Mexico's inflation rate jumped to 4.63 percent in early January, above the Bank of Mexico's 3.0 percent target, due to higher public transport prices and taxes, and the central bank expects inflation to remain above 4.0 percent during the first few months of this year before it declines in the second quarter and remains within the bank's acceptable range of between 2 percent and 4 percent.
But the Bank of Mexico, which cut its target for overnight rates three times in 2013 by a total of 100 basis points, said it can't rule out that this temporary spike can lead to higher inflationary expectations, affecting the general price level, nor that the peso's exchange rate will be hit by volatility in global financial markets as they adjust to the reduction in asset purchases by the U.S. Federal Reserve.
"The Board (of the central bank) will remain vigilant to all pressures that might affect medium and long-term inflation and expectations," the central bank said, and it is monitoring the implications of inflation forecasts on economic activity and the relative monetary stance of Mexico to the United States in order to achieve the bank's inflation target.
Mexico's inflation rate started to pick up in November from a year-low of 3.36 percent in October, rising to 3.62 percent and then 3.97 percent in December, pushed up by higher transport prices and a seasonal rise in agriculture prices.
The further rise in early January has mainly affected goods and services directly impacted by higher taxes on soft drinks, junk food and carbon-based fuel and not lead to any rise in other prices, the central bank said. Inflation expectations for 2014 have picked up due to the expected impact of taxes, but remained stable for 2015, it added.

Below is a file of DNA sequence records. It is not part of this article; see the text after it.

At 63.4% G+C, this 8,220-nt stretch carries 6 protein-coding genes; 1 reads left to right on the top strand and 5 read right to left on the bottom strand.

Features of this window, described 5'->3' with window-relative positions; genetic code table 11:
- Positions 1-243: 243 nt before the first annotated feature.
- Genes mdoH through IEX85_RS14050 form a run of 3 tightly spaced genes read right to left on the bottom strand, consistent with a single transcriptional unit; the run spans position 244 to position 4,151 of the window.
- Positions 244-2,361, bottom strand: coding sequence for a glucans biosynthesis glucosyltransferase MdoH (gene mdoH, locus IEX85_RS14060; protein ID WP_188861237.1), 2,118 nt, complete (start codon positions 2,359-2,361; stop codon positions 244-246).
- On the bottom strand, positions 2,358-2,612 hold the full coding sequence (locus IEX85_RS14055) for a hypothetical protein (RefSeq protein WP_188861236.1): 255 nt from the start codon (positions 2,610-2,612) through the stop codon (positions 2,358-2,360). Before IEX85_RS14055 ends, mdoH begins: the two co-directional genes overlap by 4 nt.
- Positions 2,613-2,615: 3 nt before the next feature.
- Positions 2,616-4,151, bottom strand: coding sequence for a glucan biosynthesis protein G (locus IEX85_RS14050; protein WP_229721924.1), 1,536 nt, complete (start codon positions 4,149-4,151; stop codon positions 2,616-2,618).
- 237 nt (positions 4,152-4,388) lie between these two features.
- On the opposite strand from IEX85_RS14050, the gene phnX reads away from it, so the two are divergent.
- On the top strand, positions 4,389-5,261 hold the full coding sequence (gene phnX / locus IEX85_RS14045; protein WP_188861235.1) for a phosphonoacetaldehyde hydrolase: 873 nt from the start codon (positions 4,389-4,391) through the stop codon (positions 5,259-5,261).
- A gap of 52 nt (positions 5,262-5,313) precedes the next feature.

"This keeps the forecast in the sense that the recent increase in inflation will be temporary and will not affect the formation of prices in the economy," the central bank said.
The central bank has on several occasions in recent months said inflation this year should rise temporarily due to these higher taxes but expectations are still stable for 2015. In 2015 the government will start linking fuel prices to inflation, instead of monthly increases, removing a major contributor to inflation.
But the balance of risks to the central bank's inflation forecast has deteriorated due to the major adjustment in capital flows to emerging markets, and thus the cost of funds for Mexico, from the process of normalizing U.S. monetary policy, the bank said.
So far, Mexico's peso currency has fared better than many other emerging market currencies, down by only 2.6 percent this year to the U.S. dollar this year, trading at 13.39 to the dollar today. Last year the peso also weathered the drop in emerging market currencies much better than other currencies, falling by only 1.5 percent during the year, although it's largest decline came during May.
Overall, the central bank said the outlook for global economic growth has improved, though emerging markets could face higher costs of external finance, which it said highlights the importance for them to maintain fiscal discipline.
International commodity prices have continued to moderate in recent months and international inflation remains low.
Mexico's economy is also continuing to recover and is expected to continue to improve, the bank said, due to improved external demand and a nascent recovery in some parts of domestic demand, such as private consumption and government spending. Investment, however, has not yet shown sign of improving.
But better prospects for the U.S. economy could mean better demand for Mexico' products and structural reform measures could lead to better investment prospects in the medium term so the rate of economic growth can accelerate without generating inflation.
Mexico's economy slowed sharply last year compared with the two previous years and in the third quarter of 2013 its Gross Domestic Product only expanded by a quarterly 0.84 percent after a contraction of 0.55 percent in the second quarter. Compared with the third quarter of 2012, third quarter GDP grew by 1.3 percent, down from 1.6 percent in the second quarter.